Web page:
Born from a dream to fill a void of birthing options for Black mothers, Jeanine Valrie Logan has spent years focused on building Chicago South Side Birth Center. The center is an answer to the lack of healthcare options for folks who live on this side of town, which has been labeled a birthing desert with only four options available for labor and delivery.
In just a few weeks City Council will hear her rezoning request to allow medical services in the building, in South Shore, that is currently a church. Before that, it served as a funeral home. What once was a space for mourning and death will now represent safety and bringing new life into this world.
Rebellious met with Logan, who is in the final steps of actualizing her vision.
R: Why is it important that this center is on the South Side?
J: When I think about the state of maternal health in terms of Chicago, specifically Chicago as one of the most notoriously segregated cities in the world, honestly, purposefully this was a plan of our previous administration. There are so many beautiful things that communities build when they’re segregated from folks, but there’s also disinvestment. So, things like access to care, or food, or safety, or housing – all of those things only exacerbate maternal health and infant health outcomes.
When I look at specific areas on the South Side, where the infant mortality rate is sometimes four times worse than the whole county, than the city, than the state but there’s not a hospital in that neighborhood? Or there’s nowhere for them to get prenatal care or see a Black provider? [It] shouldn’t all be on the North Side or shouldn’t be only in wealthy areas. So it was really deliberate. Even when we changed the law we put in [that] these birth centers have to be in these areas where the black maternal and child health outcomes are worse than the county – Like the West Side, the South Side, East St. Louis, because that’s where the need is and people deserve to have this kind of care.
R: What are some of the benefits of delivering in a space like this versus delivering your baby in a traditional hospital?
J: If you look at adverse outcomes for Black maternal health, those numbers come from hospitals, so people are scared to go to hospitals. Birth centers have a different kind of pace. The time that you spend at an appointment is longer so that people can build trust. If I have an hour with you, talking to you about your family, your nutrition and your other kids and you know, ‘You were telling me last week your grandmother was sick. How’s she doing?’ like spending more time you develop that relationship, which also goes to [maternal health] outcomes.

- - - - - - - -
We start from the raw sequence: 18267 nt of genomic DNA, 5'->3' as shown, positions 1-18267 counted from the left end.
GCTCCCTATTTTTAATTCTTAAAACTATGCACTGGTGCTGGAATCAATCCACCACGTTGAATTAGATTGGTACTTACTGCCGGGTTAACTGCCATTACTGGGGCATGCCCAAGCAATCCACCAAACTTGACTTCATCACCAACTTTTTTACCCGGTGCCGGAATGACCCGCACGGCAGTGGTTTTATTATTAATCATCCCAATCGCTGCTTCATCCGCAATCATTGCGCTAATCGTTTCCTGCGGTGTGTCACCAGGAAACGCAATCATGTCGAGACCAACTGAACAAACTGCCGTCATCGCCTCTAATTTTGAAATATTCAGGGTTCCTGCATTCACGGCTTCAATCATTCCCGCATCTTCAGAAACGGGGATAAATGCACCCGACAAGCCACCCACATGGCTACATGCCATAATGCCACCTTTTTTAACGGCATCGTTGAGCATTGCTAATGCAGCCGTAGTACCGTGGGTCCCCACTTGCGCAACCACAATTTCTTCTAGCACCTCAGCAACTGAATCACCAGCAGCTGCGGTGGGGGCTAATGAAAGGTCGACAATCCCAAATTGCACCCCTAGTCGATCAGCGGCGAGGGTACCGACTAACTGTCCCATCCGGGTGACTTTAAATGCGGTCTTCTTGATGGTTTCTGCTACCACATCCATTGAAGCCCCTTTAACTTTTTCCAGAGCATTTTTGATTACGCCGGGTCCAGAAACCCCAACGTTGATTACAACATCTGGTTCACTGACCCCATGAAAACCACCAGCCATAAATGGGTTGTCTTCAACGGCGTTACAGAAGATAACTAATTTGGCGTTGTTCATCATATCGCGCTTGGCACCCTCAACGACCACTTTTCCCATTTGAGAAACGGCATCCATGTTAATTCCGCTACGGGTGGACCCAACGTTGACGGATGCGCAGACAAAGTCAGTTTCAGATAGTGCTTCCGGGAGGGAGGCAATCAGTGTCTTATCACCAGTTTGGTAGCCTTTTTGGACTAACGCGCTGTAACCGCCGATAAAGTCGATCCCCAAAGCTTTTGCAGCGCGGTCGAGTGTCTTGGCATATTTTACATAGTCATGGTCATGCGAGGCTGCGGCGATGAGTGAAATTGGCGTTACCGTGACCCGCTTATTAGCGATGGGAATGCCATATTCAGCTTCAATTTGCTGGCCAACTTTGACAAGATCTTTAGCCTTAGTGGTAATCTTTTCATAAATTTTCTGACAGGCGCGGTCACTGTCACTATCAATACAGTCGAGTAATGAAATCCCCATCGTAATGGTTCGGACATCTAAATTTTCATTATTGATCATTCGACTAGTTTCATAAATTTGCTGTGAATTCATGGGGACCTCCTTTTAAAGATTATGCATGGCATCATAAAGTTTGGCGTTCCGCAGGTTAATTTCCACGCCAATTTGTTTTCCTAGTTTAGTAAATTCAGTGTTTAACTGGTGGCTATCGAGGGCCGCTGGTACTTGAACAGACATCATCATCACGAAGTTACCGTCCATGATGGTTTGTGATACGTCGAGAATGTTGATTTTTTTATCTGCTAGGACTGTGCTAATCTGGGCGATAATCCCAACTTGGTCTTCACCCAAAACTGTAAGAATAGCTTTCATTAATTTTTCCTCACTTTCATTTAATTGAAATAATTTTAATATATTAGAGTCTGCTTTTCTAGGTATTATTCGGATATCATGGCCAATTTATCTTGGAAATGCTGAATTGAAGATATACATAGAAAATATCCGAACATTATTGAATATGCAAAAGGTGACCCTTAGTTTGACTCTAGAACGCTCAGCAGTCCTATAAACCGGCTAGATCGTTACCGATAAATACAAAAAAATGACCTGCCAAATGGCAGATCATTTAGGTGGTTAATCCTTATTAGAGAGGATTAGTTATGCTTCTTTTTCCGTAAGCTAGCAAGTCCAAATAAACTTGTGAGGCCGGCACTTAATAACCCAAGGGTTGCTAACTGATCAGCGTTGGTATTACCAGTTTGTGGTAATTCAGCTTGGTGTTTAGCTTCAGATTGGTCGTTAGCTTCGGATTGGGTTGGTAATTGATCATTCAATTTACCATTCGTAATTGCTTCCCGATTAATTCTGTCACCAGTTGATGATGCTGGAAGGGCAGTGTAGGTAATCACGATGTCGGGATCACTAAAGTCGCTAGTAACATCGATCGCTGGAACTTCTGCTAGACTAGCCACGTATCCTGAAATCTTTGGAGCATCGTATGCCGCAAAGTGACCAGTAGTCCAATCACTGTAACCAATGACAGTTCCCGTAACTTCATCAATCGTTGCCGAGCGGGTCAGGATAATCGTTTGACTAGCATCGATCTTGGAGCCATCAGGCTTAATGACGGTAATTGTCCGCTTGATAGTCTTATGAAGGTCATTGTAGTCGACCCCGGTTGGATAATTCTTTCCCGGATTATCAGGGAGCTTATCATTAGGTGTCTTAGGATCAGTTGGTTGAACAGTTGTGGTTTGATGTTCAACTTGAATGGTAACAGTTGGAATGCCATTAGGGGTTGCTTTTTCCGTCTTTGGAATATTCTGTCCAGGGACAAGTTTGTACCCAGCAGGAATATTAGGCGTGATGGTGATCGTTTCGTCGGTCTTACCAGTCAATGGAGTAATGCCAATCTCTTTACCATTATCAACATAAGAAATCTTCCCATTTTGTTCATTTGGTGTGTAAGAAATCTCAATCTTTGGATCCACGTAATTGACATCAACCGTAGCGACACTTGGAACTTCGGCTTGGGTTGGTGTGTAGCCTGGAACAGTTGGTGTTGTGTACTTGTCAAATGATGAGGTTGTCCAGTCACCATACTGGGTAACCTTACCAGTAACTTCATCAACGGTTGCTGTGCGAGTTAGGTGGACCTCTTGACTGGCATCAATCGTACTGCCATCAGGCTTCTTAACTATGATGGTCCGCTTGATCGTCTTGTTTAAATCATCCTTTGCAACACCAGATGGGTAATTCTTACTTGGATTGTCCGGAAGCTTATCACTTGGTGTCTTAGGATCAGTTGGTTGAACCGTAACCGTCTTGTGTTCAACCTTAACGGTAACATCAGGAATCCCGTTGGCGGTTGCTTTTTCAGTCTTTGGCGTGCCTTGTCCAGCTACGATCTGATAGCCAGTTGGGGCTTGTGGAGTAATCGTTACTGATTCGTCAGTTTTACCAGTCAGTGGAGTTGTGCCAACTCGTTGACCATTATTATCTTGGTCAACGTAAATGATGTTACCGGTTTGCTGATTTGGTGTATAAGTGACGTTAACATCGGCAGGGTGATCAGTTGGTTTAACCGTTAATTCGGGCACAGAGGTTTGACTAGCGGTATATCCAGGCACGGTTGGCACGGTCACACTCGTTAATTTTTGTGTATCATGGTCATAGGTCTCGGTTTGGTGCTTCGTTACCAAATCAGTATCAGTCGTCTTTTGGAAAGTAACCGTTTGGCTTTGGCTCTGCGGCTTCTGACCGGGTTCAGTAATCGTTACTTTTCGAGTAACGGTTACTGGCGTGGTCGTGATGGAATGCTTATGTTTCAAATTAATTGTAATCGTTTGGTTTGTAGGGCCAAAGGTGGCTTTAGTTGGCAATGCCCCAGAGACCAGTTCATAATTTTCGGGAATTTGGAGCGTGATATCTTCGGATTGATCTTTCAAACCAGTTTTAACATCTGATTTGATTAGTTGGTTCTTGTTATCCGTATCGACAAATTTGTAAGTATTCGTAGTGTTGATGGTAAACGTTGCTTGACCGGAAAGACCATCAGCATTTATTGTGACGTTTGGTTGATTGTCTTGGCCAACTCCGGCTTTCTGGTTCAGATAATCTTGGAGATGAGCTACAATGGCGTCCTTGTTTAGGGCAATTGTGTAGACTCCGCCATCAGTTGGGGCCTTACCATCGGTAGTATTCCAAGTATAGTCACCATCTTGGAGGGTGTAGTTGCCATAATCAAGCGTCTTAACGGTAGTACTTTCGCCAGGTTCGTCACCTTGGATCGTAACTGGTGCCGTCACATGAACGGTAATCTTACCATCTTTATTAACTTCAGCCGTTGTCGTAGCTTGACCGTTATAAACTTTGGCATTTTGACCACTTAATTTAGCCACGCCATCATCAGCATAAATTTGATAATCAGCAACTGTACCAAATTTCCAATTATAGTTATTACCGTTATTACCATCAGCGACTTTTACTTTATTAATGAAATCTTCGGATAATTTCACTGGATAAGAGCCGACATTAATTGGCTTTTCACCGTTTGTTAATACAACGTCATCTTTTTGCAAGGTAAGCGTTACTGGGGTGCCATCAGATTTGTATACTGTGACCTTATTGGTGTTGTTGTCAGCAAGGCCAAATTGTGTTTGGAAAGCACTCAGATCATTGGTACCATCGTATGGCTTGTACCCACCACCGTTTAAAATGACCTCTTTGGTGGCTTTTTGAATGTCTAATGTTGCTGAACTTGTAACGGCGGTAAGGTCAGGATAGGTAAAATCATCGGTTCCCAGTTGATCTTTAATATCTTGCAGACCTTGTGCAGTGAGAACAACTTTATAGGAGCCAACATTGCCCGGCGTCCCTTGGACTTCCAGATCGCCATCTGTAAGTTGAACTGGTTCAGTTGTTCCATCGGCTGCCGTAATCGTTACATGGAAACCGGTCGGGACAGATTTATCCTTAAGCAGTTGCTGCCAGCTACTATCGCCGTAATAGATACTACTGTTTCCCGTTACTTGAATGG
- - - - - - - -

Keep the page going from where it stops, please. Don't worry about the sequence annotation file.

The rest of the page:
R: Besides actual births, what services will you provide?
J: This will be a place where people can come and get reproductive healthcare like PAPS and family planning and STD testing, and some primary care. It’s specifically around the lifestyles and issues that people share. For example, we want to have a lot of support groups, but they’re more like educational groups so that people with certain issues can meet other people – such as fibroids, or difficulty getting pregnant. But we also know how limited access is for other things in terms of reproductive healthcare and gender-affirming care. You are not going to find that in many places on the South Side.
R: What challenges have you faced in creating this facility?
J: With getting financing you have to show that your business is established, but we’re new, and so that is a risk that some banks don’t want to take. We’ve been able to get the word out, and I’m always fundraising and grant writing, so that’s been great, but it still doesn’t meet the need that we need for renovations and sustainability. We want to open, but we also want to stay open for like 20, 30, 40, 50 years. When I’m gone, I want it to still be open.
R: To my understanding, you also had to advocate for laws to pass in order to open this … Did you have any experience in policy before that?
J: I actually have a master’s of public health and global health policy. So I am a policy nerd, but a lot of my interests and writing have been internationally. This was really interesting to get so hyper local, trying to change a policy in the state.
R: So you’re changing lives… You’re opening a birth center… You’re delivering babies.. You’re a mother… How do you do this all?
J: I have like an IV drip of caffeine, so I’m walking around with an IV full with coffee in it. No, I’m joking. I have very, very good support. I wouldn’t have been able to do any of this without my husband and my extended family to help and also they believe in what I’m doing. My daughter has on one of our t-shirts today at school, and she’s in seventh grade.
R: Is it one of those things that you don’t realize how much work it is until you’re in the process of doing it?
J: And learning it right? Because I didn’t know any of this stuff. So, I’m literally teaching myself how to write grants, how to fundraise, and how to read contracts. I’m not a realtor or a lawyer, but I know what this thing says now. It’s totally like you never envision the amount of work it is. But I also really think that’s special because the work isn’t just for me, right? It’s for all of us. This is all of our birth center.